France has one. Colombia has. Even Australia has one. BRT systems are seen as a fresh answer to increasing inner-city congestion and pollution. Now the people of Johannesburg will have the opportunity to step into their own, home-grown BRT system on August 30. Much has been said and written about the system - but what makes it different than other forms of public transport? When using a taxi for example, commuters often have to wait for it to fill up before they can depart. Taxi drivers are also paid in relation to the number of trips they can manage in one day, often leading to speeding. The metrobus system can easily become stuck in the same traffic jams that slow down private cars. Will the BRT system just be more of the same, especially if it is to be operated by former minibus taxi drviers? City of Johannesburg member of the mayoral committee for transport, Rehana Moosajee, says this will most certainly not be the case.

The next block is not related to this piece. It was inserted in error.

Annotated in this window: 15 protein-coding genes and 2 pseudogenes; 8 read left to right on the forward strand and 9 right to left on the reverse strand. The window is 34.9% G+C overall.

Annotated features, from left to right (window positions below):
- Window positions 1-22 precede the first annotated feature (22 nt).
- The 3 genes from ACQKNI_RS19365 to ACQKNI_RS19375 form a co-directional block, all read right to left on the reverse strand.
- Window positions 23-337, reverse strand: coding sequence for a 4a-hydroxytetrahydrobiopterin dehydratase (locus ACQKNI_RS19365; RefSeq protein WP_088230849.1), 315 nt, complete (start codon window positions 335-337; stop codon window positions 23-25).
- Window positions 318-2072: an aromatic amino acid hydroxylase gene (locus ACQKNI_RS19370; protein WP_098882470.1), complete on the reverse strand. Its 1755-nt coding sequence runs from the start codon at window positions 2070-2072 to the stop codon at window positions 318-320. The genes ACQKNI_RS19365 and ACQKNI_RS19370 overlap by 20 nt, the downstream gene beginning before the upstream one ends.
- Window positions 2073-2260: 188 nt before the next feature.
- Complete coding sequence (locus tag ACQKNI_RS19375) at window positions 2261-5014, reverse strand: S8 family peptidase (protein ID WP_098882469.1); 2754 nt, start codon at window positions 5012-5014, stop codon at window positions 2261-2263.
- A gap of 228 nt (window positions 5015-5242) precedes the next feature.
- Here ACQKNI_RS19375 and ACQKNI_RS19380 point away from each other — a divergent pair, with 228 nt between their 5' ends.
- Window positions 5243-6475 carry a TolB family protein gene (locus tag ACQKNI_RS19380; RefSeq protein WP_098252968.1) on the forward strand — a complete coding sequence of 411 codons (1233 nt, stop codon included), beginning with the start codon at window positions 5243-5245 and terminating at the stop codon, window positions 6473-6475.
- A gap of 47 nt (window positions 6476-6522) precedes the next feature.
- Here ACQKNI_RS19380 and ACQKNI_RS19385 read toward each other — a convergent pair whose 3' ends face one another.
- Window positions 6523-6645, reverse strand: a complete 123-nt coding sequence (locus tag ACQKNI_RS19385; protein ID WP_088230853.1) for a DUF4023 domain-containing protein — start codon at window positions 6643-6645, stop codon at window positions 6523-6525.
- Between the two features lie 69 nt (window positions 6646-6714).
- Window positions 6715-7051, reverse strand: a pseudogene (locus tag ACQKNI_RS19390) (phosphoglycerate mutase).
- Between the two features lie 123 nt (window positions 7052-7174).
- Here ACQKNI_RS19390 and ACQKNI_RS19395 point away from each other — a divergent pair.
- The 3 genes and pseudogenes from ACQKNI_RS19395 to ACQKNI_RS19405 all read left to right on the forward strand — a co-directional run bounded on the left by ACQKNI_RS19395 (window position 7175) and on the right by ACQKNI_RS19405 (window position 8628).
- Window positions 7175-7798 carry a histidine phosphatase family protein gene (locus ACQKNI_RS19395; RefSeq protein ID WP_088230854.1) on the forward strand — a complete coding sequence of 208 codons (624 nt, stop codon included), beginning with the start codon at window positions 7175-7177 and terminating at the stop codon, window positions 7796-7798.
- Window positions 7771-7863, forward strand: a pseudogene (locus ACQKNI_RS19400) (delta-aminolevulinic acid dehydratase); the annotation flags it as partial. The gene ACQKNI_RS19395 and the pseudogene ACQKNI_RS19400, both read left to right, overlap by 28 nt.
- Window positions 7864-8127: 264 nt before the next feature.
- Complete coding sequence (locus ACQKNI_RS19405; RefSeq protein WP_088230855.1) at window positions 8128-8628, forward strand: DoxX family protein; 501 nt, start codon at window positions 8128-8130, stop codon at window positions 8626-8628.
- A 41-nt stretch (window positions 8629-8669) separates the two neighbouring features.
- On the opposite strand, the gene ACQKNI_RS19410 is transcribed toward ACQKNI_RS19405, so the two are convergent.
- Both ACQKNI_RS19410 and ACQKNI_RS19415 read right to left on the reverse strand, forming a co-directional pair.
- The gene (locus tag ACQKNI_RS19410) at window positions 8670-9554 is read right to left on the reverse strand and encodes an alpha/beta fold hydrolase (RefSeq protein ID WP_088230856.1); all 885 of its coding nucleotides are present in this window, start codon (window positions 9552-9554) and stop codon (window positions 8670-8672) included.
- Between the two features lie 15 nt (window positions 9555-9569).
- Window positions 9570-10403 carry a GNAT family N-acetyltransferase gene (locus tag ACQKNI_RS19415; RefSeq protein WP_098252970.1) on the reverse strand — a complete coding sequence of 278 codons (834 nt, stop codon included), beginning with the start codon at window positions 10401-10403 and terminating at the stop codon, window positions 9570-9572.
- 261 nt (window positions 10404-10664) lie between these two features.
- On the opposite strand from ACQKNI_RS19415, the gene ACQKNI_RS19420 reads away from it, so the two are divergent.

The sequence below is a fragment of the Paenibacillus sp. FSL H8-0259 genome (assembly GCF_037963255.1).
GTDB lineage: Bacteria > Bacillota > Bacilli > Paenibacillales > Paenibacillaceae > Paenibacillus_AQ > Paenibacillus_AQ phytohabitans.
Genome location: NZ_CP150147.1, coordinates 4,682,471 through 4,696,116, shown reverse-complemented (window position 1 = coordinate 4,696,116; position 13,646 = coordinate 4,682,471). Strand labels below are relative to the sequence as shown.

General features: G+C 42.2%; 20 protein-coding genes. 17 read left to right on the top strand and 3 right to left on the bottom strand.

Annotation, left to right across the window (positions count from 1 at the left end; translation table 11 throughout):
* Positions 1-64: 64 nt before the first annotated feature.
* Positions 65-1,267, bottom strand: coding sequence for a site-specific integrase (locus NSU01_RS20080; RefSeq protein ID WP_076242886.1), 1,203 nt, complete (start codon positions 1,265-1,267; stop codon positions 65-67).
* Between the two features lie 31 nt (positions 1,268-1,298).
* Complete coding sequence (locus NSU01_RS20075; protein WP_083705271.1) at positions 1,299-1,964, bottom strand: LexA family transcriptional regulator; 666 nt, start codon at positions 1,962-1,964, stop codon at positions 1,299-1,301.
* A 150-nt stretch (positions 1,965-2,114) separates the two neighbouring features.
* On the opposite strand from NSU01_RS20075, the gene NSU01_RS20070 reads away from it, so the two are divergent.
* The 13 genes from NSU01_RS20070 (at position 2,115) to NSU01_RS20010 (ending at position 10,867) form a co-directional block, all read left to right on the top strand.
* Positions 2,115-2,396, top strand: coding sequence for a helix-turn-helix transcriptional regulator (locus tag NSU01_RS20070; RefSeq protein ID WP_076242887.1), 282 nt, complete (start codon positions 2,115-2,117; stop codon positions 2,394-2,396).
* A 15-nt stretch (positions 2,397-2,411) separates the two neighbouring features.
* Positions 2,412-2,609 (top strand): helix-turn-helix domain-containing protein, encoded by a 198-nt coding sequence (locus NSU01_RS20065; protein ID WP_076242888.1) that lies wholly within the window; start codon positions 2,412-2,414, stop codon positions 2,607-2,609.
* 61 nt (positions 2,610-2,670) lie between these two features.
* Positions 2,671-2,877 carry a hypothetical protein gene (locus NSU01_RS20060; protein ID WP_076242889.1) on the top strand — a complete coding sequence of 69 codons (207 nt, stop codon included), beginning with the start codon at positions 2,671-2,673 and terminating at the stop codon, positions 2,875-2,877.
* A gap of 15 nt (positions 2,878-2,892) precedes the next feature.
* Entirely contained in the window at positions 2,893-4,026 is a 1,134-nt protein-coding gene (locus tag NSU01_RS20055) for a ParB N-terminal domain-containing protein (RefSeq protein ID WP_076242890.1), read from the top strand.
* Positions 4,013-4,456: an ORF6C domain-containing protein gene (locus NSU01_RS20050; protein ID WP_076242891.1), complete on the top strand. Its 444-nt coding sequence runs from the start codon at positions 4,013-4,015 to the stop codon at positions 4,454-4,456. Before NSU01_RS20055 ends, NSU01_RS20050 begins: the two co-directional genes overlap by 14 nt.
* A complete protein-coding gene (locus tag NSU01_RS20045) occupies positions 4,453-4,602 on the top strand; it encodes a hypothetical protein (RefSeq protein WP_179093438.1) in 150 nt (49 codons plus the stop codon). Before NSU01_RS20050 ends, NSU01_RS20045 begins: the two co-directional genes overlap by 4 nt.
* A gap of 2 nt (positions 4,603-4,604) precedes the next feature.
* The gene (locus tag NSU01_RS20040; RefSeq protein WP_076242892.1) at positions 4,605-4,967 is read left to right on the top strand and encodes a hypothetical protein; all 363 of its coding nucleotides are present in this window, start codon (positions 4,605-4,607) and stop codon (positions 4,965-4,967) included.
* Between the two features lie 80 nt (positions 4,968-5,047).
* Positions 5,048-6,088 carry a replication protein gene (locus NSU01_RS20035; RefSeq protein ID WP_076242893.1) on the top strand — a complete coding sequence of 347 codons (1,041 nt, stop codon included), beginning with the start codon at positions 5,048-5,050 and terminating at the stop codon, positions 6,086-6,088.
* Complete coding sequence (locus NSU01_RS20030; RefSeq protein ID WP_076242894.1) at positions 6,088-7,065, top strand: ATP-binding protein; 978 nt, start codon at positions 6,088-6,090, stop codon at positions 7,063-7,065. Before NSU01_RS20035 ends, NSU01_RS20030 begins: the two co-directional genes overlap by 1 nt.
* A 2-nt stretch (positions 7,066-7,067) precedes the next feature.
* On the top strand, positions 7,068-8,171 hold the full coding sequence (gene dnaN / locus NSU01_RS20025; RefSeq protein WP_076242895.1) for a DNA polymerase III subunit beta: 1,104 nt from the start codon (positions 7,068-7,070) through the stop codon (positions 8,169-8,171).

Note: Search is limited to the most recent 250 articles. To access earlier articles, click Advanced Search and set an earlier date range.
To search for a term containing the '&' symbol, click Advanced Search and use the 'search headings' and/or 'in first paragraph' options.
Email this article